Obviously, there can be no ideal template for what might be assumed of any of these programmes. If the development of terrorism is a product of its own time and place, it follows that issues of disengagement (and all that that implies) will also be context-specific and necessarily nuanced both in terms of how the programmes are constructed, implemented, and promoted in different countries, and for different reasons. Different perceptions about broader issues of disengagement will exist not only between and within the individual terrorist group, but also how the issue may be differentially perceived within the constituent population that is represented (or otherwise) by the terrorist movement.

Moving beyond the confusion brought about by the potentially misleading term deradicalization, there are more promising avenues we must consider. The promotion of disengagement (in whatever way, and at whatever level) will necessarily have to be tailor-made to not only the specific movement in question, but will need to be carefully positioned within the context of the specific socio political or other issues experienced by the non-state movement and opposing regime at any particular moment in time. As above, disengagement from terrorism, because of the broad factors that may facilitate it from an individual perspective, may not necessarily result in the emergence of a "repentant community" of terrorists becoming integrated into the community it previously claimed to represent. While some minor efforts have developed in Northern Ireland to initiate restorative justice programmes between terrorists and families of their victims, these have been largely unsuccessful and, in some cases, have led to the development of significant tensions.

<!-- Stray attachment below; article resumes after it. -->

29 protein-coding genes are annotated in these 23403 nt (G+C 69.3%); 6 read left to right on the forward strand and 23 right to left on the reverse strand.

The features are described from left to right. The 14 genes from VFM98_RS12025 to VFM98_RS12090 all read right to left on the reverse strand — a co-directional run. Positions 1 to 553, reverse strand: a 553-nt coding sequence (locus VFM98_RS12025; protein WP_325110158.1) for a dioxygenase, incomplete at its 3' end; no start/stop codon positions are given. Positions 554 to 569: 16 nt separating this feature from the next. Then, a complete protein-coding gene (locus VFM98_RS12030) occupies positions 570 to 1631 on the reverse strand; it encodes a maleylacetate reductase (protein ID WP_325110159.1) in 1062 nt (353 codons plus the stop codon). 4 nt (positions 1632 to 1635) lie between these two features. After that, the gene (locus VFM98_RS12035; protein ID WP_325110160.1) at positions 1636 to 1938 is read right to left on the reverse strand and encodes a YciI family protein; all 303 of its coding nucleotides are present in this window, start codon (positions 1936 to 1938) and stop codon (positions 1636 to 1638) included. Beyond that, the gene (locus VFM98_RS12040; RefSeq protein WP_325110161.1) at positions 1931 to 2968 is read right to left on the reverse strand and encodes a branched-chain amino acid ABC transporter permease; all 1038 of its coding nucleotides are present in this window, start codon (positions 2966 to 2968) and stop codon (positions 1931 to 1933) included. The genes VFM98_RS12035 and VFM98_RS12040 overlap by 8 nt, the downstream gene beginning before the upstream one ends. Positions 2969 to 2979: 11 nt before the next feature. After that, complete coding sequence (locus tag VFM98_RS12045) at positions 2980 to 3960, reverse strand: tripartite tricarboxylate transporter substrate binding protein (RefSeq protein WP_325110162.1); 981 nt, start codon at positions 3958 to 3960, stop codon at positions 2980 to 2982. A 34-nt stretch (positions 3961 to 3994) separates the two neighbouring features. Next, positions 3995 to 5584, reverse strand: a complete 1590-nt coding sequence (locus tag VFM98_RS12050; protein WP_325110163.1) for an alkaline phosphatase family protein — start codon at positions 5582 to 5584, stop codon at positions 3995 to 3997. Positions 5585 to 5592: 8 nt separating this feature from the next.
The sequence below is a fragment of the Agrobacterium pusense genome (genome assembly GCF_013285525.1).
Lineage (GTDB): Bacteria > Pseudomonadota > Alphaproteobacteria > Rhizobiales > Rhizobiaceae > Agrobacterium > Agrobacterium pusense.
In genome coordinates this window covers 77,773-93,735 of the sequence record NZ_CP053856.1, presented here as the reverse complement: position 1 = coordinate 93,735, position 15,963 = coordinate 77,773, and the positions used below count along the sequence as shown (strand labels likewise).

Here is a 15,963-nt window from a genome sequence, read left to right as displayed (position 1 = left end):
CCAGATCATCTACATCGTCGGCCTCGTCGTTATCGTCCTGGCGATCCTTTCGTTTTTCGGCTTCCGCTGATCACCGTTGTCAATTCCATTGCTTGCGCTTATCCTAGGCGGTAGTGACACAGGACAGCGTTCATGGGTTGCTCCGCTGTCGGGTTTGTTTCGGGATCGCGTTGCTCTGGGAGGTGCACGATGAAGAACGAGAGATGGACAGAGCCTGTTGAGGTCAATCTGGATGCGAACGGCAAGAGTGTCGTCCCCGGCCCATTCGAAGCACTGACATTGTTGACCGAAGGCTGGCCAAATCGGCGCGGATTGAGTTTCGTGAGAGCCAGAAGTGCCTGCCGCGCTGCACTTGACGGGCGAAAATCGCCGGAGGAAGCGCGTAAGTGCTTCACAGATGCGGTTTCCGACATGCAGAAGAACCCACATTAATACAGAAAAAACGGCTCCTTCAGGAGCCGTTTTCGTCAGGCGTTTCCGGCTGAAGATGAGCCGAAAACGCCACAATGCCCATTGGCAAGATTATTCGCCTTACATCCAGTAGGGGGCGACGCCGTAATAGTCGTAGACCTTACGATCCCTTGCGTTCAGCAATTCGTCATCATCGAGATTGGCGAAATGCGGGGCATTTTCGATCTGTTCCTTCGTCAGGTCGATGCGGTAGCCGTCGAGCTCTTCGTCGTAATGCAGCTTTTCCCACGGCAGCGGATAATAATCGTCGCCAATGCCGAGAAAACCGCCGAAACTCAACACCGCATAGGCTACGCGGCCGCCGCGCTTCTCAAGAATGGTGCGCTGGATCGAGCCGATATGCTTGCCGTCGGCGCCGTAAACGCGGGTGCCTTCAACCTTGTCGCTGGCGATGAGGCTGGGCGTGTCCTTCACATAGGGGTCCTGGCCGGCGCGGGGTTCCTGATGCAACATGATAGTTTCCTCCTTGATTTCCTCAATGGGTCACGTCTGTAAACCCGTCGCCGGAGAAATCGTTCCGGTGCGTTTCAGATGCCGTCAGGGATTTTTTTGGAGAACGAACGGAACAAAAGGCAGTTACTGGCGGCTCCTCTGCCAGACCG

In Colombia, an array of legal and judicial issues put in place in the context of 'demobilization' have attempted to facilitate the disengagement not just existing prisoners, but active members of FARC also. To facilitate exit from FARC, the Colombian judiciary essentially 'suspends' the militant's trial in an attempt to encourage and sustain their 'demobilization'. If (as happened extensively in Northern Ireland), the militant engages in illegal activity of any kind, they are subsequently forced to face trial for their original offences. However, as with the Northern Irish case, there is no 'blanket' effect – the extent to which the 'amnesty' is used is usually a function of the illegality of the offence. Therefore, a person who has been directly involved in unambiguous terrorist activity (i.e. shooting or bombing operations) will necessarily be treated more harshly than a person who is involved in fringe activity (that, if continued, may or may not eventually lead to increased involvement in the former).

The continued success of the Colombian initiative, however, is in part due to the integrated systemic approach taken by a variety of agencies. In the very formulation of the scheme, as well as its obvious implementation, the programme for reintegration invokes comprehensive expert legal advice, relevant input and resources from psychosocial support input (to reflect re-insertion difficulties), police monitoring (for the reasons given above, as well as to ensure that the 'demobilization' from the AUC, or FARC etc. is actually meaningful), and finally ongoing research evaluation into the progress of the scheme and its adherents will be vital. While the Colombian initiative is unique in many respects, it is this systematic approach and ongoing evaluative effort that may mark its lasting contribution with respect to inspiring other similar initiatives to develop elsewhere.